As I was checking for skinned knees and kissing his little scraped hands, I couldn’t help but draw the parallel between this little face-plant and my own life.

Have you ever tried to attempt life by yourself, only to fall flat on your face? I’m totally guilty.

I’m guessing you know the story of Jonah. God had great plans for Jonah to go to Nineveh to help spread God’s message to those people. What did Jonah do? The exact opposite of what God told him. His plan led him to be thrown into the sea during a raging storm only to be swallowed by a big fish. How’s that for a face-plant? (Or is it a fish-plant?)

You and I are certainly not the first and won’t be the last person to try to live life independent of our God. Our sinful nature thinks we have our life all figured out! Being organized, tidy, scheduled— these are measures of success on the earthly side. Our old Adam thinks if we only accomplish or obtain that *one more thing*, then we will finally find contentment and be happy. Feeling overtaken by life and feeling all alone or the opposite, feeling so overly confident in what we can accomplish are both the result of life lacking our Savior. In the end, the truth is that we need Him.

We need Jesus to hold our hand.

God is our all-knowing, all-powerful, ever present God. He leads me beside quiet waters. He restores my soul. He guides me in paths of righteousness. His staff and his rod, they comfort me. (Psalm 23) He does this. Not me.

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When I find myself floundering through life or even flat on my face by my own doing, it’s usually true that I’m not holding the truths I know as dear and as close as they should be. Fortunately for us, we have forgiveness through our Savior. We can run back to our Father’s arms and ask for guidance, strength, patience, peace, comfort, and contentment. The Holy Spirit builds our faiths through our prayers and through our Bible studies. We just need to stop leaping off the curb alone and let God support us.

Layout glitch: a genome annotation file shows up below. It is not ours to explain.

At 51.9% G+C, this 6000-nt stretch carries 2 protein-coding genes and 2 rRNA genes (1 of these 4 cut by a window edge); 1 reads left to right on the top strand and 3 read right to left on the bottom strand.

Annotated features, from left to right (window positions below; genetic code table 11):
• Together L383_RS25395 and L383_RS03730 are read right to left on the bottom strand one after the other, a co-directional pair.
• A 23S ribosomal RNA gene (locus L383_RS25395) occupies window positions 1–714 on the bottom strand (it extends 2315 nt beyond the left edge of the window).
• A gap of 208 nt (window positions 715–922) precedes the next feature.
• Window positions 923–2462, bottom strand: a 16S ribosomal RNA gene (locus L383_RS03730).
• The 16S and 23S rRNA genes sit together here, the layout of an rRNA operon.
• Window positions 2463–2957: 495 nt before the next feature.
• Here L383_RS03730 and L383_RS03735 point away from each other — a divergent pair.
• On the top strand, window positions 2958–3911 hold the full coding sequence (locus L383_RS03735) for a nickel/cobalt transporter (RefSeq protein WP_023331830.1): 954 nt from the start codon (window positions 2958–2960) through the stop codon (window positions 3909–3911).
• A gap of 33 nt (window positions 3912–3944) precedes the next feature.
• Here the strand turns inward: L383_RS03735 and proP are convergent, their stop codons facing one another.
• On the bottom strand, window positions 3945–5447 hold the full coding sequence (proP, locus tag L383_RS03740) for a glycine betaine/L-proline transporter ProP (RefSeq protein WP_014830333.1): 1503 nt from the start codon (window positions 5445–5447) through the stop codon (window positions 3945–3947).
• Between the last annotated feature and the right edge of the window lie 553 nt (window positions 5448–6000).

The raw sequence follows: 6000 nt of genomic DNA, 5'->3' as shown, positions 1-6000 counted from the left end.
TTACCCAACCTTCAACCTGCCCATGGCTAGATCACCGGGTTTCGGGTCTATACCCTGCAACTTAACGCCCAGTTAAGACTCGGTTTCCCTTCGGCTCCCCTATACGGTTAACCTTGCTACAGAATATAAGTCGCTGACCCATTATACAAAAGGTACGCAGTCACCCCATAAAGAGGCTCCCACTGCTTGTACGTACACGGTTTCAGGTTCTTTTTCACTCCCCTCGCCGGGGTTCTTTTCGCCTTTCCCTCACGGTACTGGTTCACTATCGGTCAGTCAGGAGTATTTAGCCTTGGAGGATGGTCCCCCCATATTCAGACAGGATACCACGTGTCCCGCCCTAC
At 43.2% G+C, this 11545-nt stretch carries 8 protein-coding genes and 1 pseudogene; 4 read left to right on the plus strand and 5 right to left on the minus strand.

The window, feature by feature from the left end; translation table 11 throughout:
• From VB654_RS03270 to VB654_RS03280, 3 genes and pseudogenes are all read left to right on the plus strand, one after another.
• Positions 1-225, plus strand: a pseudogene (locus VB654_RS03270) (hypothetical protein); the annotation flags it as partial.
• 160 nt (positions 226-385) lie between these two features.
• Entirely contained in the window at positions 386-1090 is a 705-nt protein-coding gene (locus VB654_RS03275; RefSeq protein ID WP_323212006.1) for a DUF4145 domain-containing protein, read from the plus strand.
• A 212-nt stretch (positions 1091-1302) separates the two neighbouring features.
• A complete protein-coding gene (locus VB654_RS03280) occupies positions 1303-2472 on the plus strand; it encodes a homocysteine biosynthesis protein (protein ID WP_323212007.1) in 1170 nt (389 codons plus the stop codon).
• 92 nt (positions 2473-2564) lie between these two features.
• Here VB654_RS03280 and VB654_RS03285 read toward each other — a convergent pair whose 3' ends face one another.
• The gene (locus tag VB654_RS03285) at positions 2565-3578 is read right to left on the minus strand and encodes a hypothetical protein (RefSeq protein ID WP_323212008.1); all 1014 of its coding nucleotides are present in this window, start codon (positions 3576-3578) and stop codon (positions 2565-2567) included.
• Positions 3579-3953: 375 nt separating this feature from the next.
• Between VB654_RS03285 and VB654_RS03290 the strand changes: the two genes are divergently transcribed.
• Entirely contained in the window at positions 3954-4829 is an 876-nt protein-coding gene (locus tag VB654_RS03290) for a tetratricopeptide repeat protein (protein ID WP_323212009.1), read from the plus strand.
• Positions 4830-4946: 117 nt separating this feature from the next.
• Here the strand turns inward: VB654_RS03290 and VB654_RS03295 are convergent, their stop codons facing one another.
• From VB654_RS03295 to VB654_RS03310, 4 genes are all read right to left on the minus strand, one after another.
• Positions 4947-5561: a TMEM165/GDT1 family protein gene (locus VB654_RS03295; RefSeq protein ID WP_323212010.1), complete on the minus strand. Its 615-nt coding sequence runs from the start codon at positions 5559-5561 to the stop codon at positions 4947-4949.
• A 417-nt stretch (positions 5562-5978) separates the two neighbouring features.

Romans 10:17, “Consequently, faith comes from hearing the message, and the message is heard through the word about Christ.”

Matthew 11:28, “Come to me, all you who are weary and burdened, and I will give you rest.”

Isaiah 55:8-11, “For my thoughts are not your thoughts, neither are your ways my ways, declares the LORD. As the heavens are higher than the earth, so are my ways higher than your ways and my thoughts than your thoughts. As the rain and the snow come down from heaven, and do not return to it without watering the earth and making it bud and flourish, so that it yields seed for the sower and bread for the eater, so is my word that goes out from my mouth: It will not return to me empty, but will accomplish what I desire and achieve the purpose for which I sent it.”

1 Corinthians 1:31, “Therefore, as it is written: Let him who boasts boasts in the Lord.”

Isaiah 40:29-31, “He gives strength to the weary and increases the power of the weak. Even youths grow tired and weary, and young men stumble and fall; but those who hope in the LORD will renew their strength. They will soar on wings like eagles'; they will run and not grow weary, that will walk and not be faint.”

It’s easy to get caught up in the me, myself and I and to forget that we don’t need to walk through this life alone. Thankfully for us, God gives us a hand to hang on to before we set off.